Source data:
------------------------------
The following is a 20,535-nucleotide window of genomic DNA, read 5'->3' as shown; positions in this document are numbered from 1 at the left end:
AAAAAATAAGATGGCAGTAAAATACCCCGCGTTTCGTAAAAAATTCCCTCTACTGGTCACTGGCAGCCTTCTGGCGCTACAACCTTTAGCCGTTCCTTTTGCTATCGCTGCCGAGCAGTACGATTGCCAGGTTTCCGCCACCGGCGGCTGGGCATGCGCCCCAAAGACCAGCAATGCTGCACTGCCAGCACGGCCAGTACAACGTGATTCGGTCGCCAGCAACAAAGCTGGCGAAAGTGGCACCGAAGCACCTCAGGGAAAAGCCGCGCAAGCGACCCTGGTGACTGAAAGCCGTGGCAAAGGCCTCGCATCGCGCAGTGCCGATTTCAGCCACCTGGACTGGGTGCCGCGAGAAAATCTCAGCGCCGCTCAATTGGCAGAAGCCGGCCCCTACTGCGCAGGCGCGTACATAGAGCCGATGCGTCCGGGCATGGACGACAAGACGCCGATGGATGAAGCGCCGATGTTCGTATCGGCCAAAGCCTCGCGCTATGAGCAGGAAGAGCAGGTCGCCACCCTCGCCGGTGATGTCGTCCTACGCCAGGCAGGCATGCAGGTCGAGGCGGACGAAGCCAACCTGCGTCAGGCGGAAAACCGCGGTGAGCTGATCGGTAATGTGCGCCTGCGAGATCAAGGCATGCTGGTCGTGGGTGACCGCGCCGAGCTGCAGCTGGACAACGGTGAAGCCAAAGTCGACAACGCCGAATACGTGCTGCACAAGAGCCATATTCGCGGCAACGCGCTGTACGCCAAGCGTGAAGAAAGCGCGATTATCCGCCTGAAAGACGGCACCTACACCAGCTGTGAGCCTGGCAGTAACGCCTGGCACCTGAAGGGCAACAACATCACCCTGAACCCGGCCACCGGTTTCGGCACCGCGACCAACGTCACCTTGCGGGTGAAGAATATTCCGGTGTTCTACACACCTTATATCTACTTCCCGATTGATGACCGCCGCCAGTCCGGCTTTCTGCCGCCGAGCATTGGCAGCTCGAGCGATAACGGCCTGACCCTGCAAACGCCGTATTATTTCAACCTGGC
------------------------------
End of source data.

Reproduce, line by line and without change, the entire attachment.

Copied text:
The following is a 20,535-nucleotide window of genomic DNA, read 5'->3' as shown; positions in this document are numbered from 1 at the left end:
AAAAAATAAGATGGCAGTAAAATACCCCGCGTTTCGTAAAAAATTCCCTCTACTGGTCACTGGCAGCCTTCTGGCGCTACAACCTTTAGCCGTTCCTTTTGCTATCGCTGCCGAGCAGTACGATTGCCAGGTTTCCGCCACCGGCGGCTGGGCATGCGCCCCAAAGACCAGCAATGCTGCACTGCCAGCACGGCCAGTACAACGTGATTCGGTCGCCAGCAACAAAGCTGGCGAAAGTGGCACCGAAGCACCTCAGGGAAAAGCCGCGCAAGCGACCCTGGTGACTGAAAGCCGTGGCAAAGGCCTCGCATCGCGCAGTGCCGATTTCAGCCACCTGGACTGGGTGCCGCGAGAAAATCTCAGCGCCGCTCAATTGGCAGAAGCCGGCCCCTACTGCGCAGGCGCGTACATAGAGCCGATGCGTCCGGGCATGGACGACAAGACGCCGATGGATGAAGCGCCGATGTTCGTATCGGCCAAAGCCTCGCGCTATGAGCAGGAAGAGCAGGTCGCCACCCTCGCCGGTGATGTCGTCCTACGCCAGGCAGGCATGCAGGTCGAGGCGGACGAAGCCAACCTGCGTCAGGCGGAAAACCGCGGTGAGCTGATCGGTAATGTGCGCCTGCGAGATCAAGGCATGCTGGTCGTGGGTGACCGCGCCGAGCTGCAGCTGGACAACGGTGAAGCCAAAGTCGACAACGCCGAATACGTGCTGCACAAGAGCCATATTCGCGGCAACGCGCTGTACGCCAAGCGTGAAGAAAGCGCGATTATCCGCCTGAAAGACGGCACCTACACCAGCTGTGAGCCTGGCAGTAACGCCTGGCACCTGAAGGGCAACAACATCACCCTGAACCCGGCCACCGGTTTCGGCACCGCGACCAACGTCACCTTGCGGGTGAAGAATATTCCGGTGTTCTACACACCTTATATCTACTTCCCGATTGATGACCGCCGCCAGTCCGGCTTTCTGCCGCCGAGCATTGGCAGCTCGAGCGATAACGGCCTGACCCTGCAAACGCCGTATTATTTCAACCTGGC